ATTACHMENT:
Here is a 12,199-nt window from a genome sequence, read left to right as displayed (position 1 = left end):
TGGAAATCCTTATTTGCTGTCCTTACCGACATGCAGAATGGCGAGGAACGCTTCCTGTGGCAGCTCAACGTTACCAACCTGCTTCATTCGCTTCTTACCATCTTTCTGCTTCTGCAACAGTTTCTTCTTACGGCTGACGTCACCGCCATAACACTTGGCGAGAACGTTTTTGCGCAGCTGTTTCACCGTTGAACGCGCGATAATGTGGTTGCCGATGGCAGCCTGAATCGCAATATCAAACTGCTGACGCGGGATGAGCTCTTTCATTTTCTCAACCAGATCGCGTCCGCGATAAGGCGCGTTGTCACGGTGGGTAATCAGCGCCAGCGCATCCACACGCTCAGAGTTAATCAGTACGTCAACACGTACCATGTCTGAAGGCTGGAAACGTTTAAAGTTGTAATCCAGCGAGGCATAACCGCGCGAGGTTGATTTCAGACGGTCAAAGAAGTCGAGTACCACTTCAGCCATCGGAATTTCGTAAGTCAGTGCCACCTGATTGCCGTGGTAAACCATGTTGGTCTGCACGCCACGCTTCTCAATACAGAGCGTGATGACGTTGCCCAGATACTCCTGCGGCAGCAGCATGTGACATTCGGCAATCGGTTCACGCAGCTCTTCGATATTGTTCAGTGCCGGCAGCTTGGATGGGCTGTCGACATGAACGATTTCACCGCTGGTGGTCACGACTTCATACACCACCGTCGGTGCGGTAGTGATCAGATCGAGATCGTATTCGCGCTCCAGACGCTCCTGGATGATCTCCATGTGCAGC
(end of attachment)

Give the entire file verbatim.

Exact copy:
Here is a 12,199-nt window from a genome sequence, read left to right as displayed (position 1 = left end):
TGGAAATCCTTATTTGCTGTCCTTACCGACATGCAGAATGGCGAGGAACGCTTCCTGTGGCAGCTCAACGTTACCAACCTGCTTCATTCGCTTCTTACCATCTTTCTGCTTCTGCAACAGTTTCTTCTTACGGCTGACGTCACCGCCATAACACTTGGCGAGAACGTTTTTGCGCAGCTGTTTCACCGTTGAACGCGCGATAATGTGGTTGCCGATGGCAGCCTGAATCGCAATATCAAACTGCTGACGCGGGATGAGCTCTTTCATTTTCTCAACCAGATCGCGTCCGCGATAAGGCGCGTTGTCACGGTGGGTAATCAGCGCCAGCGCATCCACACGCTCAGAGTTAATCAGTACGTCAACACGTACCATGTCTGAAGGCTGGAAACGTTTAAAGTTGTAATCCAGCGAGGCATAACCGCGCGAGGTTGATTTCAGACGGTCAAAGAAGTCGAGTACCACTTCAGCCATCGGAATTTCGTAAGTCAGTGCCACCTGATTGCCGTGGTAAACCATGTTGGTCTGCACGCCACGCTTCTCAATACAGAGCGTGATGACGTTGCCCAGATACTCCTGCGGCAGCAGCATGTGACATTCGGCAATCGGTTCACGCAGCTCTTCGATATTGTTCAGTGCCGGCAGCTTGGATGGGCTGTCGACATGAACGATTTCACCGCTGGTGGTCACGACTTCATACACCACCGTCGGTGCGGTAGTGATCAGATCGAGATCGTATTCGCGCTCCAGACGCTCCTGGATGATCTCCATGTGCAGC